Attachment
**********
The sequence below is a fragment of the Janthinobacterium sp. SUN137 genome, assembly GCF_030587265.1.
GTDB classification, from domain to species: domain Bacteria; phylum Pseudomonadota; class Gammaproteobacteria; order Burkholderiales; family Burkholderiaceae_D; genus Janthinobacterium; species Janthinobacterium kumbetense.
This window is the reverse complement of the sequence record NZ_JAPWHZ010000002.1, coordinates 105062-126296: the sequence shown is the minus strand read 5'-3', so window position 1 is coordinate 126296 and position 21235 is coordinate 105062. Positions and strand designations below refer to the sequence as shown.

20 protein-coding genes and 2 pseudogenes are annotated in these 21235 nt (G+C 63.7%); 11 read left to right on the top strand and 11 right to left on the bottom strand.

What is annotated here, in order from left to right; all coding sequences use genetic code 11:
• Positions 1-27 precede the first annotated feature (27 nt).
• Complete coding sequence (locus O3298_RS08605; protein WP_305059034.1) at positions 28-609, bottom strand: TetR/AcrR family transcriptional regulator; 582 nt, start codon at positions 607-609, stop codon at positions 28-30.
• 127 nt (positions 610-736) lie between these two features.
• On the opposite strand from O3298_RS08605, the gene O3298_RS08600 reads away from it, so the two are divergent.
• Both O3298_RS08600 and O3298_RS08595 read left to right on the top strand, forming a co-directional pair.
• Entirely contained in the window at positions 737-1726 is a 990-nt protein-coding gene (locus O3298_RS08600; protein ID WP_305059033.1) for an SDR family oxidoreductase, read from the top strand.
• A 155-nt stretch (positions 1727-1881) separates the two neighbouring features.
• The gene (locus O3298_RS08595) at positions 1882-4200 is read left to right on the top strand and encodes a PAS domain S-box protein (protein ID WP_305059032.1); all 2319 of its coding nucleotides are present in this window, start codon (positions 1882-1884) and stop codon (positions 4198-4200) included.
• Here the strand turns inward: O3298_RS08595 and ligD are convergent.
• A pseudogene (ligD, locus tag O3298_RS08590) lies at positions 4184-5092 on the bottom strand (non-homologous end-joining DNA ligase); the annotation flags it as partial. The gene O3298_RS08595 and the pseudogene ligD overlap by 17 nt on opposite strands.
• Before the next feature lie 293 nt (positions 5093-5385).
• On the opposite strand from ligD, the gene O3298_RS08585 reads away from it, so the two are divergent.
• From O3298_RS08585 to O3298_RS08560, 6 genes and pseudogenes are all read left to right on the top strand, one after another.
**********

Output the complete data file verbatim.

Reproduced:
The sequence below is a fragment of the Janthinobacterium sp. SUN137 genome, assembly GCF_030587265.1.
GTDB classification, from domain to species: domain Bacteria; phylum Pseudomonadota; class Gammaproteobacteria; order Burkholderiales; family Burkholderiaceae_D; genus Janthinobacterium; species Janthinobacterium kumbetense.
This window is the reverse complement of the sequence record NZ_JAPWHZ010000002.1, coordinates 105062-126296: the sequence shown is the minus strand read 5'-3', so window position 1 is coordinate 126296 and position 21235 is coordinate 105062. Positions and strand designations below refer to the sequence as shown.

20 protein-coding genes and 2 pseudogenes are annotated in these 21235 nt (G+C 63.7%); 11 read left to right on the top strand and 11 right to left on the bottom strand.

What is annotated here, in order from left to right; all coding sequences use genetic code 11:
• Positions 1-27 precede the first annotated feature (27 nt).
• Complete coding sequence (locus O3298_RS08605; protein WP_305059034.1) at positions 28-609, bottom strand: TetR/AcrR family transcriptional regulator; 582 nt, start codon at positions 607-609, stop codon at positions 28-30.
• 127 nt (positions 610-736) lie between these two features.
• On the opposite strand from O3298_RS08605, the gene O3298_RS08600 reads away from it, so the two are divergent.
• Both O3298_RS08600 and O3298_RS08595 read left to right on the top strand, forming a co-directional pair.
• Entirely contained in the window at positions 737-1726 is a 990-nt protein-coding gene (locus O3298_RS08600; protein ID WP_305059033.1) for an SDR family oxidoreductase, read from the top strand.
• A 155-nt stretch (positions 1727-1881) separates the two neighbouring features.
• The gene (locus O3298_RS08595) at positions 1882-4200 is read left to right on the top strand and encodes a PAS domain S-box protein (protein ID WP_305059032.1); all 2319 of its coding nucleotides are present in this window, start codon (positions 1882-1884) and stop codon (positions 4198-4200) included.
• Here the strand turns inward: O3298_RS08595 and ligD are convergent.
• A pseudogene (ligD, locus tag O3298_RS08590) lies at positions 4184-5092 on the bottom strand (non-homologous end-joining DNA ligase); the annotation flags it as partial. The gene O3298_RS08595 and the pseudogene ligD overlap by 17 nt on opposite strands.
• Before the next feature lie 293 nt (positions 5093-5385).
• On the opposite strand from ligD, the gene O3298_RS08585 reads away from it, so the two are divergent.
• From O3298_RS08585 to O3298_RS08560, 6 genes and pseudogenes are all read left to right on the top strand, one after another.